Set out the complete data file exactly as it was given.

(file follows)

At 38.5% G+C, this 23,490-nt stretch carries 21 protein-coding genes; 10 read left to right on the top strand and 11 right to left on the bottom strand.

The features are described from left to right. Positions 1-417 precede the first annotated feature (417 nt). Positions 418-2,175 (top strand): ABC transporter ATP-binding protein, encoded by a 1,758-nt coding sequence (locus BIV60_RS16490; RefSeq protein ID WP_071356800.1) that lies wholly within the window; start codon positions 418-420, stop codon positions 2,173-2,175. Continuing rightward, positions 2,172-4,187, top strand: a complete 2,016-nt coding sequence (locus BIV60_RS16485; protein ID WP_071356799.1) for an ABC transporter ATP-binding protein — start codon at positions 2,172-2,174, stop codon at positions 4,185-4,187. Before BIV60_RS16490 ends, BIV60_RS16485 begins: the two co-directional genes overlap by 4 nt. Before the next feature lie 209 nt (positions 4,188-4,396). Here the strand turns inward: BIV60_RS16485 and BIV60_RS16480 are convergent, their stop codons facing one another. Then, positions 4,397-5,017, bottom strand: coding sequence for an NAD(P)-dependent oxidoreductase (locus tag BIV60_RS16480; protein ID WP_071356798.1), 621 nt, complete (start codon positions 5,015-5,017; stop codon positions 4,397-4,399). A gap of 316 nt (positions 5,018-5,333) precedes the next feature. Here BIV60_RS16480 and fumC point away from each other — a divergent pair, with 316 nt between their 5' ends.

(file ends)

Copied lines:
At 38.5% G+C, this 23,490-nt stretch carries 21 protein-coding genes; 10 read left to right on the top strand and 11 right to left on the bottom strand.

The features are described from left to right. Positions 1-417 precede the first annotated feature (417 nt). Positions 418-2,175 (top strand): ABC transporter ATP-binding protein, encoded by a 1,758-nt coding sequence (locus BIV60_RS16490; RefSeq protein ID WP_071356800.1) that lies wholly within the window; start codon positions 418-420, stop codon positions 2,173-2,175. Continuing rightward, positions 2,172-4,187, top strand: a complete 2,016-nt coding sequence (locus BIV60_RS16485; protein ID WP_071356799.1) for an ABC transporter ATP-binding protein — start codon at positions 2,172-2,174, stop codon at positions 4,185-4,187. Before BIV60_RS16490 ends, BIV60_RS16485 begins: the two co-directional genes overlap by 4 nt. Before the next feature lie 209 nt (positions 4,188-4,396). Here the strand turns inward: BIV60_RS16485 and BIV60_RS16480 are convergent, their stop codons facing one another. Then, positions 4,397-5,017, bottom strand: coding sequence for an NAD(P)-dependent oxidoreductase (locus tag BIV60_RS16480; protein ID WP_071356798.1), 621 nt, complete (start codon positions 5,015-5,017; stop codon positions 4,397-4,399). A gap of 316 nt (positions 5,018-5,333) precedes the next feature. Here BIV60_RS16480 and fumC point away from each other — a divergent pair, with 316 nt between their 5' ends.